Aerobic exercise is any activity that increases your heart rate and respiratory rate, the kind that feels like work and makes you huff, puff, and sweat. Aerobic exercise does not just mean aerobics, the classes offered at most health clubs and spas. Aerobics classes are one kind of aerobic activity; there are many others, including running, some kinds of walking, cycling, swimming, cross-country skiing, jumping rope, dancing, and climbing stairs.
Aerobic exercise conditions our hearts and arteries and respiratory systems. It increases stamina and general fitness. It promotes cleansing of the blood by stimulating circulation and perspiration. It gives a sense of strength and well-being, in part by releasing endorphins, the opiatelike molecules in the brain that can make us high, happy, and more tolerant of discomfort. It increases the flow of oxygen to all organs, enabling them to work more efficiently. It burns calories, undoing some of the damage we do by eating too much. It strengthens the immune system. It reduces stress. It lowers serum cholesterol. It tones the nervous system. It is the type of exercise most people need to concentrate on first. With all those benefits, how could you not want to?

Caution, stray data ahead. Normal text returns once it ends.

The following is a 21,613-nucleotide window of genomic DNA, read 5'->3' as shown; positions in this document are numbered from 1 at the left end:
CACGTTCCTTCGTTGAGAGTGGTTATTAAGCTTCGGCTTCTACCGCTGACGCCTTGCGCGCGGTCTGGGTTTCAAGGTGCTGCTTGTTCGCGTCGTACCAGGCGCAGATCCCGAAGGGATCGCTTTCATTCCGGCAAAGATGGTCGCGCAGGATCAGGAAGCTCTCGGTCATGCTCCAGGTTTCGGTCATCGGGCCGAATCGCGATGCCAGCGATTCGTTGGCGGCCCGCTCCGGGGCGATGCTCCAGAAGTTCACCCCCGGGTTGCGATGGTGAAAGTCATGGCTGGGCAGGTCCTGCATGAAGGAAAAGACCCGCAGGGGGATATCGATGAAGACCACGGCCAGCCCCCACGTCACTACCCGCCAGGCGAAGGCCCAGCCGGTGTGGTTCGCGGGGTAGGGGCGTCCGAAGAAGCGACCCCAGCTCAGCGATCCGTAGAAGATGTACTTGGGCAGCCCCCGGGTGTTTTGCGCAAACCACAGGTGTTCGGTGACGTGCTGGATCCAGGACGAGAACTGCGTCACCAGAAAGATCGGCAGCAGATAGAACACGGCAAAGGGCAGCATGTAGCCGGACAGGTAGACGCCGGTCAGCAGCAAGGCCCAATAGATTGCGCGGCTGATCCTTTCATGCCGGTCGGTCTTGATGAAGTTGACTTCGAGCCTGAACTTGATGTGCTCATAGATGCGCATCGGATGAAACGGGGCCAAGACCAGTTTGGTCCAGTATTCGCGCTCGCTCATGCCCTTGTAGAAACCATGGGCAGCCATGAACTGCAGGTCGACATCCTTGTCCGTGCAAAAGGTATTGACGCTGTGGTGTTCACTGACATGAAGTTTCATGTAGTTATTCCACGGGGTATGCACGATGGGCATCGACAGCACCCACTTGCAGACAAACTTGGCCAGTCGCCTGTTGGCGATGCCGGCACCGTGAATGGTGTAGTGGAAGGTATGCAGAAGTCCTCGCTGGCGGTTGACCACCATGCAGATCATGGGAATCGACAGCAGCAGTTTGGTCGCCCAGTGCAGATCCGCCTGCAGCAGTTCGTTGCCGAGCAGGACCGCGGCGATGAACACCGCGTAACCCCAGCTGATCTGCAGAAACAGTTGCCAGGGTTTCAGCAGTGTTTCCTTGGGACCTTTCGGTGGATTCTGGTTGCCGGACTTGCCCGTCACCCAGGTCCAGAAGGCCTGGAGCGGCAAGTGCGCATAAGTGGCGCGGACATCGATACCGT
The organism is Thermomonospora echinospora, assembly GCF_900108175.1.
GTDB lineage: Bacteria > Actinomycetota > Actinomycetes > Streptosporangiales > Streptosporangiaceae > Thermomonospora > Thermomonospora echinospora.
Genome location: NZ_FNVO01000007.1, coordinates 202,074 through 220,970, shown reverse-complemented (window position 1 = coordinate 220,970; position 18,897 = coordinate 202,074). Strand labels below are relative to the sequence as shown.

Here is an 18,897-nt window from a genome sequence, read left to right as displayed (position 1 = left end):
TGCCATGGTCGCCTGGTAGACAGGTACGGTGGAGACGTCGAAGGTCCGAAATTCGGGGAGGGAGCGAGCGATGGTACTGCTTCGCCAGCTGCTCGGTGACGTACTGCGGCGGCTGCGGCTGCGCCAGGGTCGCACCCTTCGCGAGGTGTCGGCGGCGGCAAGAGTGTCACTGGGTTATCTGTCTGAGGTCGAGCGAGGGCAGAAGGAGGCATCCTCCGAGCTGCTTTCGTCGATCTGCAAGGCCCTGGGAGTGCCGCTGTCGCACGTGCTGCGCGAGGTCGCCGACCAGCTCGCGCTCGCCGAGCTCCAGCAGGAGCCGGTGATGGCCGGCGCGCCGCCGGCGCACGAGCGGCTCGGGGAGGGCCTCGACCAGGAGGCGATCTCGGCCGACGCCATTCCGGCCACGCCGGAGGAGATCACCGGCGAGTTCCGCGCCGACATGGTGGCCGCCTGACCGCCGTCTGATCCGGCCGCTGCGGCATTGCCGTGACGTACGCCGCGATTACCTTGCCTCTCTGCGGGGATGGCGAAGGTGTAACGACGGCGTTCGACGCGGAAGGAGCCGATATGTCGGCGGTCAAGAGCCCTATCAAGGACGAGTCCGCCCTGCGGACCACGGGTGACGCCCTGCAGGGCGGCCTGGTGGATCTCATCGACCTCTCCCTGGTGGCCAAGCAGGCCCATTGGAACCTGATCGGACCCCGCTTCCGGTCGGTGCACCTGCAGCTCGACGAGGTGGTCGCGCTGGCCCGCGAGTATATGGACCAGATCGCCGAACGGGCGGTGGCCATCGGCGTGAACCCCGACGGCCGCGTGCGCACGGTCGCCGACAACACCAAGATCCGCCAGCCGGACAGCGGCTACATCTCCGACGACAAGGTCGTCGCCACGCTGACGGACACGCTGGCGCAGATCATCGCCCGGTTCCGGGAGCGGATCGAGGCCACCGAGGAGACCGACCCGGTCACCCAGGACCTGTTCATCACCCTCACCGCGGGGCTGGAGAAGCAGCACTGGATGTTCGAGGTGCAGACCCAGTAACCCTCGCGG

Read more articles and information on exercises for well-being in Dr. Weil's Exercise and Fitness section.